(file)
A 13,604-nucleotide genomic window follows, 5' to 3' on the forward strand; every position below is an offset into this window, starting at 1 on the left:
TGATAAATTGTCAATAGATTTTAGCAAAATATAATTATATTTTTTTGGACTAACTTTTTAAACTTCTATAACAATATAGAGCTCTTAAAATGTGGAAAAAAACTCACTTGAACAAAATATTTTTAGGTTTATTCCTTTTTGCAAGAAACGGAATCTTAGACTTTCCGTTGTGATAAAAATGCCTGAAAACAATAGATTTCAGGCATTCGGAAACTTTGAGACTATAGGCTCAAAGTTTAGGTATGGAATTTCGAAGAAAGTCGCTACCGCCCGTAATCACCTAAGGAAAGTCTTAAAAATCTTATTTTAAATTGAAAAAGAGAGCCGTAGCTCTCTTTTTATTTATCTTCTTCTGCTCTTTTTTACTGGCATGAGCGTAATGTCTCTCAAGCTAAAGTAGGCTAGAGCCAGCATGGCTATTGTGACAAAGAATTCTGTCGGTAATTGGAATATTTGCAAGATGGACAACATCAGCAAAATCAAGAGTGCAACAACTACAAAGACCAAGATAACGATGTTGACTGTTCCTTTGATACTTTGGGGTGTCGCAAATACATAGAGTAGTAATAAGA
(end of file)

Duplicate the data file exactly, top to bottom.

A 13,604-nucleotide genomic window follows, 5' to 3' on the forward strand; every position below is an offset into this window, starting at 1 on the left:
TGATAAATTGTCAATAGATTTTAGCAAAATATAATTATATTTTTTTGGACTAACTTTTTAAACTTCTATAACAATATAGAGCTCTTAAAATGTGGAAAAAAACTCACTTGAACAAAATATTTTTAGGTTTATTCCTTTTTGCAAGAAACGGAATCTTAGACTTTCCGTTGTGATAAAAATGCCTGAAAACAATAGATTTCAGGCATTCGGAAACTTTGAGACTATAGGCTCAAAGTTTAGGTATGGAATTTCGAAGAAAGTCGCTACCGCCCGTAATCACCTAAGGAAAGTCTTAAAAATCTTATTTTAAATTGAAAAAGAGAGCCGTAGCTCTCTTTTTATTTATCTTCTTCTGCTCTTTTTTACTGGCATGAGCGTAATGTCTCTCAAGCTAAAGTAGGCTAGAGCCAGCATGGCTATTGTGACAAAGAATTCTGTCGGTAATTGGAATATTTGCAAGATGGACAACATCAGCAAAATCAAGAGTGCAACAACTACAAAGACCAAGATAACGATGTTGACTGTTCCTTTGATACTTTGGGGTGTCGCAAATACATAGAGTAGTAATAAGA